23. 23. Report on Trend and Progress of Banking in India 2011-12 Box I.1 : Technological Innovations and Efficiency Gains in the Banking SectorWith the advent of the process of liberalisation in the early Globally, the effect of IT on the banking industry has been’nineties, the demands on banks’ resources and capabilities positive. In general, studies have concluded two positiveincreased as banks had to match the challenges of being effects regarding the relation between IT and banks’financial service providers in a globalised, competitive performance. First, IT can reduce banks’ operational costsenvironment. This posed a dual challenge for the banking (the cost advantage). Second, IT can facilitate transactionsindustry. The first challenge was to manage the growing needs among customers within the same network (the networkof their existing customer segments and business locations effect). Eyadat and Kozak (2005) examined the impact of thefor better and more efficient services, and the second was, progress in IT on the profit and cost efficiencies of the UShow to expand the reach of their services and business banking sector during the period 1992-2003. The researchbeyond the traditional services and locations, which had showed a positive correlation between the level of implementedlarge socio-economic implications because large parts of the IT and both profitability and cost savings. Berger (2003) alsopopulation did not have access to even basic banking showed improvements in bank performance and consolidationservices. At this juncture, banks in India were looking at of the banking industry in the US during the deployment ofhuge potential in business growth as well as several new technologies.constraints, such as inadequacy of infrastructure and human In the Indian context, technological innovation andresources, geographical, topographical and distance investment in IT during the period 2005-06 to 2009-10 ledlimitations, communication inefficiencies, cost implications to efficiency gains for the scheduled commercial banksand delivery, as well as the processing capability to manage (Rajput and Gupta, 2011). Technology is encompassing themore business information and larger accounts. entire set of business processes in the banking industry and technological innovations are enabling banks to cope withIncreased use of information technology emerged as the key burgeoning customer requirements, social and developmentalto meeting these challenges. Several measures were mooted expectations, strategic and competitive business needs,at the level of the Government, the Reserve Bank and internal control and risk management needs, governanceindustry, which provided an impetus to adoption of and regulatory reporting requirements.technology in the banking sector. CBS implementation has However, going forward, banks need to innovate appropriatelymade customer account maintenance seamless and enhanced in terms of products, services and strategies and will alsodata storage and retrieval capabilities tremendously. It has need to align their IT and business perspectives to fullyalso enhanced the banks’ capacity to develop and market leverage the benefits of technology. Predictive analytics cannew products, as technology has increased information bring in competitive advantage in banking and help banksavailability and the capacity for analysis and communication move from product-centric to customer-centric operations.manifold. Such capabilities and efficiencies are poised torise further with the advent and adoption of evolving References :technologies like cloud computing and virtualisation, which Rajput, N. and Gupta, M. (2011), ‘Impact of IT on Indianhave the potential to significantly bring down financial and Commercial Banking Industry: DEA Analysis’, Global Journalmanagement costs. of Enterprise Information System, Volume 3 Issue I.Economic theory supported by empirical evidence suggests Subbarao D. (2009), ‘Information Technology and Bankingthat, in general, increases in technology investment will raise – A Continuing Agenda’ Keynote Address delivered at theproductivity, lower costs, and allow firms to operate more Institute for Development & Research in Banking Technology,efficiently. Information technologies and the innovations they Hyderabad.enable are strategic tools, since they reduce the costs of Eyadat M. and Kozak, S. (2005), ‘The Role of Informationfinancial transactions, improve the allocation of financial Technology in the Profit and Cost Efficiency Improvementsresources and increase the competitiveness and efficiency of the Banking Sector’, Journal of Academy of Business andof financial institutions. Technological innovation not only Economics.enables a broader reach for consumer banking and financial Berger, A.N. (2003), ‘The Economic Effects of Technologicalservices, but also enhances its capacity for continued and Progress: Evidence from the Banking Industry’, Journal ofinclusive growth (Subbarao, 2009). Money, Credit and Banking, Volume 35.1.16 In this context, Reserve Bank has initiated Strategic role for banks in ensuring inclusivethe process of setting up of a cross-border growthsupervision and supervisory co - operation 1.17 Banks play a dominant role in India’smechanism, which allows for signing Memorandum financial system and are, therefore, expected toof Understanding (MoU) with overseas regulators play a key role in furthering the agenda of financialon supervisory co-operation and exchange of inclusion with a view to achieving inclusive growthinformation with them (Box I.2). and development. Accordingly, a bank-led model 4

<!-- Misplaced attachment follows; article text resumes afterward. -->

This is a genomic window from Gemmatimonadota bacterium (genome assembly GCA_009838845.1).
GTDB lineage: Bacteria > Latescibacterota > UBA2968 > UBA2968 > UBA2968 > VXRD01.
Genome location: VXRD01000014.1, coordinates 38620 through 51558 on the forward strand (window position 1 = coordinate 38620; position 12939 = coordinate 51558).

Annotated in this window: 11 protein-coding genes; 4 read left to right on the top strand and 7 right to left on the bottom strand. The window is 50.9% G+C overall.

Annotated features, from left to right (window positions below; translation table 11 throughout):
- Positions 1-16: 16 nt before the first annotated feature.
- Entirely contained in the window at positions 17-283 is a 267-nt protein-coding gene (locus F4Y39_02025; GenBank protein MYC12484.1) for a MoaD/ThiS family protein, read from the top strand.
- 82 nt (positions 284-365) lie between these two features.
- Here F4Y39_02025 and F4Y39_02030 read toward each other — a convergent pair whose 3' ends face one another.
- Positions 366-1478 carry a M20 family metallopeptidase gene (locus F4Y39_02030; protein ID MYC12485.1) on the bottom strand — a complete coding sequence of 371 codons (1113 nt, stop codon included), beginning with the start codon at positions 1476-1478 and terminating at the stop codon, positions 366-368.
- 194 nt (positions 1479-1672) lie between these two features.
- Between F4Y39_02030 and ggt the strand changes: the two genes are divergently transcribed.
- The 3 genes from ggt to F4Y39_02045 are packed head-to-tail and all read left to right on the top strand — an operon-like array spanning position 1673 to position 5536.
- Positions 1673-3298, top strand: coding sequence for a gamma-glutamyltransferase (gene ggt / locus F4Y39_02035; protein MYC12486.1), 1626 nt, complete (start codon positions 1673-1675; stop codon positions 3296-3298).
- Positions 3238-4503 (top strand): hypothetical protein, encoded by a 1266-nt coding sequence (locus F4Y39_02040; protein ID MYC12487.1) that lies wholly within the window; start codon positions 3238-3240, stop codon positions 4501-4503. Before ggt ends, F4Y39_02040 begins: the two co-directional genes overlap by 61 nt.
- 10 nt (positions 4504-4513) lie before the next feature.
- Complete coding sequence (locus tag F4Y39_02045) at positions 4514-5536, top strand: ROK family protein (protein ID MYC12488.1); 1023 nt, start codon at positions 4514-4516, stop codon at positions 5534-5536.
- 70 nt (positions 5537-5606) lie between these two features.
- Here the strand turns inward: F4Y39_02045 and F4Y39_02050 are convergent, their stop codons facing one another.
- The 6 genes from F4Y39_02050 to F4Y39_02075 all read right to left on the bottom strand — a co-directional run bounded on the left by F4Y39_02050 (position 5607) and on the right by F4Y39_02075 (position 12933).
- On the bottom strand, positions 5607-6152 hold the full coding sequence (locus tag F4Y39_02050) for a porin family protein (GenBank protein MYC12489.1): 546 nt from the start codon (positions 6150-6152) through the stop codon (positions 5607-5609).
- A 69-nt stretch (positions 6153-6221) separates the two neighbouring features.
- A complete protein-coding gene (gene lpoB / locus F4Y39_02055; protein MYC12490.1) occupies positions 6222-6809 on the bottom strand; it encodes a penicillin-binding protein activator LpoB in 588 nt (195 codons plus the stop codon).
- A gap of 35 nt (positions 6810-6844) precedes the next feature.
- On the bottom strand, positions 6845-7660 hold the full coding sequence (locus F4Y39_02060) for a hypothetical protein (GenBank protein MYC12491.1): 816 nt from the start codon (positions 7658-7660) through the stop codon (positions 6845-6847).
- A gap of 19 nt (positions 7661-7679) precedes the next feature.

24. 24. Perspectives on the Indian Banking Sector Box I.2 : Bilateral Memorandum of Understanding (MoU) with Reserve Bank’s Overseas Counterparts for Improved Cross-Border Supervision and Co-operationGenesis formal arrangements for supervisory co-operation with overseas supervisors through an MoU, in accordance withThe concept of supervisory co-operation on cross-border the various BCBS Principles as well as in consonance withsupervision dates back to the report released by the the various laws/statutes of the land.Committee on Banking Regulations and SupervisoryPractices in 1975. However, the seminal idea of having a Establishment of MOUs with Overseas Supervisoryform of MoU first found mention in the report titled “The AuthoritiesSupervision of Cross-Border Banking” (October, 1996) by To start with, 16 countries were identified. These werea working group which comprised members of the BCBS. primarily countries whose bank regulators had evincedThe Group recommended that the understandings between interest in having such an arrangement with the Reservethe supervisors might take the form of bilateral MoUs or Bank and also those jurisdictions where an MoU betweenexchange of letters which may formulate what each party the Reserve Bank and the host country regulator was aexpects from the relationship. Taking forward the concept, prerequisite for Indian banks. The Reserve Bank has alsothe BCBS released a document titled “Essential Elements started adopting the principle of mutual banking presenceof a Statement of Co-operation Between Banking Supervisors” to initiate a dialogue on an MoU with overseas regulatorsin May 2001, listing key elements that could form part of a and supervisory jurisdictions with such a mutual bankingstatement of co-operation or MoU between “Home” and footprint. In the process, the list of identified countries was“Host” country supervisors. expanded to 38.Need for MoU - Indian Scenario Current Status on Signing of MOUs with Overseas SupervisorsUntil recently, cross-border supervision of the overseasoperations of Indian banks has been carried out through a So far, the Reserve Bank has executed MoUs with tencombination of need-based on-site inspection, an off-site overseas supervisors. In addition, proposals for MoUs withreporting framework and informal exchange of supervisory 28 overseas supervisors are in various stages of finalisation.information with overseas regulators/supervisors. However, Going forward, while the current objective of the Reserveduring the past few years the cross-border operations of Bank is to establish MoUs with the supervisors of thoseIndian banks have expanded significantly. Some banks have jurisdictions where Indian banks have substantialset up banking and other financial services subsidiaries operations or are planning to scale up their operations, theabroad. Against this backdrop, a need was felt to enter into longer-term goal of the Reserve Bank is to first stabilise theMoUs with bank regulators, and an Internal Working Group mechanism of the MoU through frequent interactions with(IWG) was constituted to lay down the road-map for adopting the host country supervisors and then to leverage on thea suitable framework. Based on the recommendations of supervisory co-operation with these domains and benefitthe IWG, a policy framework was put in place. The policy from the knowledge and views of the host countryprovides, inter alia, for establishing legally non-binding supervisors for better oversight of Indian banking entities.of financial inclusion has been adopted in the as also customer service. With respect to mobilecountry. Based on the experience of countries like payment companies, the Reserve Bank does notKenya, and the massive growth and expansion of have similar regulatory authority. Third, entry intomobile phones in the country, there have been the banking space has to be on open, transparentdemands for experimenting with a model of and contestable criteria. Thus, it may not bemobile-led banking for financial inclusion. prudent to allow mobile operators privilegedHowever, it has been argued that mobile-led access into commercial banking through thebanking takes care of only remittance products mobile route. However, efforts have been made toas against a bouquet of products, such as a leverage the reach of mobile network companiesvariable recurring deposit product, an overdraft by allowing banks to appoint corporates to act asand an emergency credit product in the form of Business Correspondents (BCs), but it is still earlyKisan Credit Card (KCC)/General Credit Card days and the success of these arrangements(GCC). Second, banks are prudently regulated and between banks and the companies will be analysedthis helps address the concerns about KYC/AML in the coming years. 5